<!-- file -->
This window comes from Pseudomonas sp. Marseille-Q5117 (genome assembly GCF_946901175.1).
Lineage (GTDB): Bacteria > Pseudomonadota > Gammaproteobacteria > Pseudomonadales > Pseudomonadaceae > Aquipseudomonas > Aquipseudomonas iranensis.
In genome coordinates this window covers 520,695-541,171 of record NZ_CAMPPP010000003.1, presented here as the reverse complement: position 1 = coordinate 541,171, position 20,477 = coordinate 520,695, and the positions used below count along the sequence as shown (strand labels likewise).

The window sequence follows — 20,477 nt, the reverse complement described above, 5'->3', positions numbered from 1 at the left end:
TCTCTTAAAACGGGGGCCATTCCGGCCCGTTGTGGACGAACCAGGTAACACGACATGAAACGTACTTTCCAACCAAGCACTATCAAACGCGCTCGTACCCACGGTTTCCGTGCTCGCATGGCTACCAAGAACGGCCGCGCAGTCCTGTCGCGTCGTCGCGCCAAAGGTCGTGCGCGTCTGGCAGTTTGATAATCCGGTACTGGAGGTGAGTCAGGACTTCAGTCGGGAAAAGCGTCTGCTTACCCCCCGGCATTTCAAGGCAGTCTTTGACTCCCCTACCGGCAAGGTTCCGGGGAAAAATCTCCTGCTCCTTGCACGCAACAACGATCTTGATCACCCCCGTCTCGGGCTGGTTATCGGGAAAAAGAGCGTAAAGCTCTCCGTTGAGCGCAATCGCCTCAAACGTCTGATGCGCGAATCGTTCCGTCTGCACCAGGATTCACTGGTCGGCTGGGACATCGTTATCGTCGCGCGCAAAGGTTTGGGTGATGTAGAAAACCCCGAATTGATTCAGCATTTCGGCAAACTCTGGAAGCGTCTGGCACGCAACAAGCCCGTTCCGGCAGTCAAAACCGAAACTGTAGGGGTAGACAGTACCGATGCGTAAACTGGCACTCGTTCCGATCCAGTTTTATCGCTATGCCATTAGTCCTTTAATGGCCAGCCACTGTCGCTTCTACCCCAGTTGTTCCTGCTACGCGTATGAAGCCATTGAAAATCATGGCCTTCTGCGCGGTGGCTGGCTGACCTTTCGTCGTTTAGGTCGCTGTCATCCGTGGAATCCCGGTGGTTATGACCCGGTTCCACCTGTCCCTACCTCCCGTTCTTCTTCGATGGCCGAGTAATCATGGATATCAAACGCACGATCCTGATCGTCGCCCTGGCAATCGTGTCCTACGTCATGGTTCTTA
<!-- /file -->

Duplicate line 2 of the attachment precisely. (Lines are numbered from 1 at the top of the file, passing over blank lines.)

Lineage (GTDB): Bacteria > Pseudomonadota > Gammaproteobacteria > Pseudomonadales > Pseudomonadaceae > Aquipseudomonas > Aquipseudomonas iranensis.